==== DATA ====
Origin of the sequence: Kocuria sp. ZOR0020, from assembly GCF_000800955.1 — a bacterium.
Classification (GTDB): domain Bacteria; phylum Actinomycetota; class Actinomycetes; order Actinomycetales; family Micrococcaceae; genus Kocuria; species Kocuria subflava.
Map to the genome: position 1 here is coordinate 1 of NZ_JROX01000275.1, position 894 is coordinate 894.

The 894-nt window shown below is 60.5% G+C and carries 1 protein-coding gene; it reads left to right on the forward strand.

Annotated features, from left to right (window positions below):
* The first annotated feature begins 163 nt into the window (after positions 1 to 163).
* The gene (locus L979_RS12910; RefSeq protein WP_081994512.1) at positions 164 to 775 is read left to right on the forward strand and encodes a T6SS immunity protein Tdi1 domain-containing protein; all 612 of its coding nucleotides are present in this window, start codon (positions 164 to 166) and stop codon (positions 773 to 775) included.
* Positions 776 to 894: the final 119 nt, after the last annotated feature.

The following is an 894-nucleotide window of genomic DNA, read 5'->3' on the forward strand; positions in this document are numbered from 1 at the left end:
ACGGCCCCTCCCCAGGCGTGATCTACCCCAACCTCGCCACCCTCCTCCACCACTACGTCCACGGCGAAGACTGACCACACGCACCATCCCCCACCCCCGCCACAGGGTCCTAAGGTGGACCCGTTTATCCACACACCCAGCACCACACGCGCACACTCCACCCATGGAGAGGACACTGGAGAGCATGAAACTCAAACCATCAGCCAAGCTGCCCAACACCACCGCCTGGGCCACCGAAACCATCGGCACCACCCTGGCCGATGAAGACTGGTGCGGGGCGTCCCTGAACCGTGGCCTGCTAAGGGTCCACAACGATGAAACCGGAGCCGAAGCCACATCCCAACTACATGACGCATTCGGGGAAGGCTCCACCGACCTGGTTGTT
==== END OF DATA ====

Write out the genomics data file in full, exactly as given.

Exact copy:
Origin of the sequence: Kocuria sp. ZOR0020, from assembly GCF_000800955.1 — a bacterium.
Classification (GTDB): domain Bacteria; phylum Actinomycetota; class Actinomycetes; order Actinomycetales; family Micrococcaceae; genus Kocuria; species Kocuria subflava.
Map to the genome: position 1 here is coordinate 1 of NZ_JROX01000275.1, position 894 is coordinate 894.

The 894-nt window shown below is 60.5% G+C and carries 1 protein-coding gene; it reads left to right on the forward strand.

Annotated features, from left to right (window positions below):
* The first annotated feature begins 163 nt into the window (after positions 1 to 163).
* The gene (locus L979_RS12910; RefSeq protein WP_081994512.1) at positions 164 to 775 is read left to right on the forward strand and encodes a T6SS immunity protein Tdi1 domain-containing protein; all 612 of its coding nucleotides are present in this window, start codon (positions 164 to 166) and stop codon (positions 773 to 775) included.
* Positions 776 to 894: the final 119 nt, after the last annotated feature.

The following is an 894-nucleotide window of genomic DNA, read 5'->3' on the forward strand; positions in this document are numbered from 1 at the left end:
ACGGCCCCTCCCCAGGCGTGATCTACCCCAACCTCGCCACCCTCCTCCACCACTACGTCCACGGCGAAGACTGACCACACGCACCATCCCCCACCCCCGCCACAGGGTCCTAAGGTGGACCCGTTTATCCACACACCCAGCACCACACGCGCACACTCCACCCATGGAGAGGACACTGGAGAGCATGAAACTCAAACCATCAGCCAAGCTGCCCAACACCACCGCCTGGGCCACCGAAACCATCGGCACCACCCTGGCCGATGAAGACTGGTGCGGGGCGTCCCTGAACCGTGGCCTGCTAAGGGTCCACAACGATGAAACCGGAGCCGAAGCCACATCCCAACTACATGACGCATTCGGGGAAGGCTCCACCGACCTGGTTGTT